Citizens’ groups stage protests against Osprey in Iwakuni

by Toru Sakai and Shinya Hori, Staff Writers

With training flights involving the U.S. military’s new MV-22 Osprey transport aircraft scheduled to start on March 6 on the Japanese mainland, voices of opposition were raised in Iwakuni, Yamaguchi Prefecture, where the U.S. Marine Corps Air Station Iwakuni is located. Members of citizens’ groups and other participants held rallies and demonstrations on March 5 to protest the low-altitude training flights and training flights at night. They also called for the training flights around the base to be monitored for their duration, until March 8.

Hiroshi Kawai, 76, the leader of the protest rally in front of Iwakuni City Hall, where about 90 people gathered, said, “We must join hands with the people of Okinawa and get the Osprey out of Japan.” He also urged the crowd to monitor the flights around the Iwakuni base on March 7 and 8. The participants flew balloons to indicate the altitude of the Osprey’s flights (150 meters or higher during the day; 300 meters or higher at night) and called out, “Let our voices of opposition to the Osprey be heard all over Japan.” The four groups taking part also held protest rallies in Iwakuni on the evening of March 5.

The City of Iwakuni, which received letters of appeal from the four groups, urging the city to forbid the training flights, discussed the issue at a meeting of an association comprised of the Yamaguchi Prefectural Government and municipalities in the vicinity of the Iwakuni base. The association has decided to have employees of the prefectural and city governments monitor the training flights around the base through their duration. They will take heed of any flights over densely populated areas, or in vertical-takeoff mode outside the base, which could violate the agreement between Japan and the United States concerning this issue.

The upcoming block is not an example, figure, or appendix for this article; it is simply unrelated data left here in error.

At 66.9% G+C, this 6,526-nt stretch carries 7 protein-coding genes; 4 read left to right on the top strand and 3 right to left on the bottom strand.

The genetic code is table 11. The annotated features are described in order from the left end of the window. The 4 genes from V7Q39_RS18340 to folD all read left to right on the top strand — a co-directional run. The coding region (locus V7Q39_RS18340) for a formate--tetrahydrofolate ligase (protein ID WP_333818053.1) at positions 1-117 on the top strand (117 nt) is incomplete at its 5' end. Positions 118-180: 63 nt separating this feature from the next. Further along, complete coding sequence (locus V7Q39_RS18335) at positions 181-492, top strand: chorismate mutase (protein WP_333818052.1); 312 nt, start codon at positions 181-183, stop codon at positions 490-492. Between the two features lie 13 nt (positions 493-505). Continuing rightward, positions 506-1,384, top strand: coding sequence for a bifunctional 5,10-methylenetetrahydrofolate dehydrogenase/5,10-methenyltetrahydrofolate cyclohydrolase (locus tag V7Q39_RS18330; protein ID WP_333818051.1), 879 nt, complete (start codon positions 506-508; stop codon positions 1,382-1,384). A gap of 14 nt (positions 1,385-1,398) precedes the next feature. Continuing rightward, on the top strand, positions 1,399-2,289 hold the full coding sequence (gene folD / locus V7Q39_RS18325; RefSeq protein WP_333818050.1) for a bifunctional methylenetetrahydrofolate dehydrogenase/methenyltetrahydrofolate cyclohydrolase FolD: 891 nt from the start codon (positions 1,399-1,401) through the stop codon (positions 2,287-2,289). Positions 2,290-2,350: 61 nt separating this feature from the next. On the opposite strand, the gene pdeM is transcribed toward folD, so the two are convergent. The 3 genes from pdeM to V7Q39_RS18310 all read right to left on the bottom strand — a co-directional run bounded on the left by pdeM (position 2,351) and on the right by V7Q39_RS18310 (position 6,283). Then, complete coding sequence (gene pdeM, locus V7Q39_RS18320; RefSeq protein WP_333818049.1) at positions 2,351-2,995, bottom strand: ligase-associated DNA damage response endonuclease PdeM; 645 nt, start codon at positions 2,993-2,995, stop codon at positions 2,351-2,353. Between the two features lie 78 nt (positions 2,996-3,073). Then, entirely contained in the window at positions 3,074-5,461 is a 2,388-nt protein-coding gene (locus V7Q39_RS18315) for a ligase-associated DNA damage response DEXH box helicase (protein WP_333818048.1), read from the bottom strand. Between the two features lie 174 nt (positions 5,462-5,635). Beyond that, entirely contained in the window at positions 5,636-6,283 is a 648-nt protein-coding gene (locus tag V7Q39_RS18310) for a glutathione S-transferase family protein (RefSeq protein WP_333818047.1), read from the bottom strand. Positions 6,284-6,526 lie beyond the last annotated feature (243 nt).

About 100 members of the JR West Labor Union held a rally, too. They staged a protest march of about three kilometers to a bank located on the north side of the military base.

Opposition to Osprey also voiced in Hiroshima

by Michiko Tanaka, Staff Writer

On March 5, Hiroshima was the scene of a protest by A-bomb survivors and members of citizens’ groups. The participants held a sit-in demonstration, then a march, to appeal for the cancellation of the training flights and the Osprey’s deployment in Japan.

About 40 members of the group called the “Hiroshima Center to Protect the Constitution and Peace,” consisting of 20 organizations including the Hiroshima Prefectural Confederation of A-bomb Sufferers Organization, chaired by Kazushi Kaneko, and the Hiroshima Council Against A- and H-Bombs (Gensuikyo), carried out the sit-in at the Cenotaph for the A-bomb Victims in Hiroshima Peace Memorial Park. The demonstration, with the participants hoisting a banner of protest, lasted for 30 minutes. They also adopted a resolution urging the Japanese government to act so that the United States will withdraw its deployment of the aircraft.

Along the Hondori shopping street in downtown Hiroshima, about ten people from a citizens’ group called “Peace Link Hiroshima-Kure-Iwakuni” distributed flyers expressing opposition to the Osprey. Using a microphone to make their appeal, they said, “Dangerous training flights are being forced upon us. Hiroshima, as a city of peace, must not ignore this situation.”

(Originally published on March 6, 2013)